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by Derek Smart
Remember how maddening it was to see Mike Remlinger getting killed by nearly every lefty he'd face? Well, now that he's battling for a spot on the Braves roster, it seems Rem finally figured out it was an issue that needed correcting.
Since Mike Remlinger left Atlanta after the 2002 season, he's added a few pounds and a few shades of gray hair. But the change that is going to help him make the big-league roster is the addition of a breaking ball that he never had to use during those successful years he previously enjoyed with the Braves.
During Remlinger's 2002 season, his changeup made him even more effective against right-handers than he was vs. left-handers. With the curveball, Cox could feel even more comfortable using Remlinger in any situation.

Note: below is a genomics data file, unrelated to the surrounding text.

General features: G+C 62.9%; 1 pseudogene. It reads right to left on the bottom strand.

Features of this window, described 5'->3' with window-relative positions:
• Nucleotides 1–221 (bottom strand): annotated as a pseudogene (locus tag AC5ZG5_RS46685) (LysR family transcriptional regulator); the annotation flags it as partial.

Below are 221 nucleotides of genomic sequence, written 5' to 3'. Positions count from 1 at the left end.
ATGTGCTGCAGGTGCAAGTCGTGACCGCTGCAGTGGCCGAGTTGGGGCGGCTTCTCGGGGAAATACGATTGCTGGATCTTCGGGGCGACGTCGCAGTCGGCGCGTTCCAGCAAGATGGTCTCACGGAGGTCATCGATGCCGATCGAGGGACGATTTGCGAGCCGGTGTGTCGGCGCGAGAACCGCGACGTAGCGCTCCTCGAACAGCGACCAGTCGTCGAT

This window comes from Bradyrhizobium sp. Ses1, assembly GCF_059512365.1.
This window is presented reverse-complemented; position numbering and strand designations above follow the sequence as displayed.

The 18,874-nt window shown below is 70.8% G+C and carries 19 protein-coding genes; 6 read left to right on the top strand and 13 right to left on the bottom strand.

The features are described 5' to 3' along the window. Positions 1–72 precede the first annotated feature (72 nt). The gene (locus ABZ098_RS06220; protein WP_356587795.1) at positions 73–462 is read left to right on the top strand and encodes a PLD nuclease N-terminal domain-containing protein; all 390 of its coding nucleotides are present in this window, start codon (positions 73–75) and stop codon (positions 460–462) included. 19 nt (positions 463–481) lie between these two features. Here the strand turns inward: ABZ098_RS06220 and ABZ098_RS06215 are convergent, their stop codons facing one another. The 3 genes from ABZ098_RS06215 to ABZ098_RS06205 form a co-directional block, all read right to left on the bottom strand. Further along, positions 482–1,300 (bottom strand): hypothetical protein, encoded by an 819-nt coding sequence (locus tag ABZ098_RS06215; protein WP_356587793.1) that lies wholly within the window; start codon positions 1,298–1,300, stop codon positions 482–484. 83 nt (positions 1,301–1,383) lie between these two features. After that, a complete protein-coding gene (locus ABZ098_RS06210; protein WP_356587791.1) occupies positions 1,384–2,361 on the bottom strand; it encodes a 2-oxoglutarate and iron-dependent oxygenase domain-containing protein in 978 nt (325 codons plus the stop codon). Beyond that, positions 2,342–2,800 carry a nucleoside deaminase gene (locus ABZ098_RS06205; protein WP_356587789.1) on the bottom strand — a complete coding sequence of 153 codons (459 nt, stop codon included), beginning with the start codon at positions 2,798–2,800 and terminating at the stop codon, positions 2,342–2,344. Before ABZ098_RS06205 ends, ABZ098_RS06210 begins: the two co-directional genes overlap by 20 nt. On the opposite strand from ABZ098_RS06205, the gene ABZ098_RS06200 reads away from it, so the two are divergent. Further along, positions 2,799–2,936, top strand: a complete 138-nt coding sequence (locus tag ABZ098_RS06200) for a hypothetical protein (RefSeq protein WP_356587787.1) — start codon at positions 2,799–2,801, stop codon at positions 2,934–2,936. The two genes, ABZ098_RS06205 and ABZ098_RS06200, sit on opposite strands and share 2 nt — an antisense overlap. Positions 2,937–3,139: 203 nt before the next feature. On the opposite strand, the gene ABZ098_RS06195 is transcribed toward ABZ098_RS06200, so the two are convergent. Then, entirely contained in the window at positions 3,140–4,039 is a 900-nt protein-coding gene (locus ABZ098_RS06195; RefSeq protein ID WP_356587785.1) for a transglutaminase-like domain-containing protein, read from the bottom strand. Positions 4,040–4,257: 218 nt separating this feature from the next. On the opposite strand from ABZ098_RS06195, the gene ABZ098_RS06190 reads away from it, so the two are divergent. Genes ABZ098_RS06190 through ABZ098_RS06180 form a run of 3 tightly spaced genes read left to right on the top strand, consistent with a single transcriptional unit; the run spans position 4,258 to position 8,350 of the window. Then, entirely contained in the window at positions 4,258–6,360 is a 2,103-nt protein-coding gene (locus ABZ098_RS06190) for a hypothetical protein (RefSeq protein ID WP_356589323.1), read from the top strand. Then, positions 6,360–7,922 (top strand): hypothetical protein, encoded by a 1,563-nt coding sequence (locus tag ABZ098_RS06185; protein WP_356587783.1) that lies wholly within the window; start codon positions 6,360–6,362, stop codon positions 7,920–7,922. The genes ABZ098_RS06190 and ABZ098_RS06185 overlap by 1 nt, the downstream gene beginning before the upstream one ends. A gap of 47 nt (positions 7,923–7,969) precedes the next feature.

"We always used him against righties," Cox said. "If the curve is going, we can do anything [with him]."
Beyond noting that 40 seems a little old to be toying with a new pitch, I was going to say something snarky about how Rem was used while in Chicago, but I looked at the breakdown of his batters faced, and his misuse wasn't as egregious as I remembered.
During his last three years under Cox (Retrosheet doesn't have splits for handedness until the 2000 season), he faced righties 70.4% of the time. While under Baker, it was 61.6%, and while he did, indeed, face more lefties in Chicago, one can at least see in that ratio that Baker appears to have had a glimmer of understanding about his strengths and weaknesses, which is about seventeen glimmers more than I would have credited him with before looking at the numbers.